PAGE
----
From ‘no problem’ to ‘a lot of difficulties’: barriers to health service utilization among migrants in Rakai, Uganda

Ruth Young, Caitlin E. Kennedy, Anita Dam, Neema Nakyanjo, William Ddaaki, Anne Catherine Kiyingi, Emmanuel Mukwana, Abagail Edwards, Fred Nalugoda, Larry W. Chang, Maria J. Wawer, Maya Oaks, Ligia Paina

Research output: Contribution to journalArticlepeer-review


Migration is increasingly common in Africa, especially for employment. Migrants may face additional barriers to accessing health care, including human immunodeficiency virus (HIV) prevention and treatment, compared with long-term residents. Exploring migrants’ experiences with health services can provide insights to inform the design of health programmes. In this study, we used qualitative methods to understand migrants’ barriers to health service utilization in south-central Uganda. This secondary data analysis used data from in-depth semi-structured interviews with 35 migrants and 25 key informants between 2017 and 2021. Interviews were analysed thematically through team debriefings and memos. We constructed three representative migrant journeys to illustrate barriers to accessing health services, reflecting experiences of migrant personas with differing HIV status and wealth. Migrants reported experiencing a range of barriers, which largely depended on the resources they could access, their existing health needs and their ability to form connections and relationships at their destination. Migrants were less familiar with local health services, and sometimes needed more time and resources to access care. Migrants living with HIV faced additional barriers to accessing health services due to anticipated discrimination from community members or health workers and difficulties in continuing antiretroviral therapy when switching health facilities. Despite these barriers, social networks and local connections facilitated access. However, for some migrants, such as those who were poorer or living with HIV, these barriers were more pronounced. Our work highlights how local connections with community members and health workers help migrants access health services. In practice, reducing barriers to health services is likely to benefit both migrants and long-term residents.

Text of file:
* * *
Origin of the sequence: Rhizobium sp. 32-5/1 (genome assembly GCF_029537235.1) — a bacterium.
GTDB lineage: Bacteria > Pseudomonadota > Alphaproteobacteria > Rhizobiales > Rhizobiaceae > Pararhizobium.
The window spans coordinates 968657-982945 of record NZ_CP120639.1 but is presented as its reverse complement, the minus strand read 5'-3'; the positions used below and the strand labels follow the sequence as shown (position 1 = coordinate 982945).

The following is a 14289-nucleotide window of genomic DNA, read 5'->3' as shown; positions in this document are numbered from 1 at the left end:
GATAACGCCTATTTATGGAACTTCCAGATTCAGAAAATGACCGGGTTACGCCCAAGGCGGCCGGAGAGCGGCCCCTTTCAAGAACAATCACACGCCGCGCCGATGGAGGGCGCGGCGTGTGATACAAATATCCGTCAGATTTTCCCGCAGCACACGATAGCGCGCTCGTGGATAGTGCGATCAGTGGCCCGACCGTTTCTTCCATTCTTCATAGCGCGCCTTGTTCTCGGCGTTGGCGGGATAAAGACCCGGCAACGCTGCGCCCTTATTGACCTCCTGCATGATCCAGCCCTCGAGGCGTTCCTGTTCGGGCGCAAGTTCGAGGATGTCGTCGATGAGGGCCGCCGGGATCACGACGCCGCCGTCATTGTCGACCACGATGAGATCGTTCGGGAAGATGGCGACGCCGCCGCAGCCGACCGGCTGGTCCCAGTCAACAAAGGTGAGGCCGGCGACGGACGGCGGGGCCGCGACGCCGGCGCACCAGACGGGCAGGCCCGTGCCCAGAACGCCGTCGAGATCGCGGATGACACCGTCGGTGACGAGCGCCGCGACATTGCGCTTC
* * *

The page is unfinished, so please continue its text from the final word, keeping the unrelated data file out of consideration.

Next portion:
Original languageEnglish (US)
Pages (from-to)620-630
Number of pages11
JournalHealth policy and planning
Issue number5
StatePublished - Jun 1 2023


  • HIV
  • Immigrants
  • health services
  • health services research

ASJC Scopus subject areas

  • General Medicine


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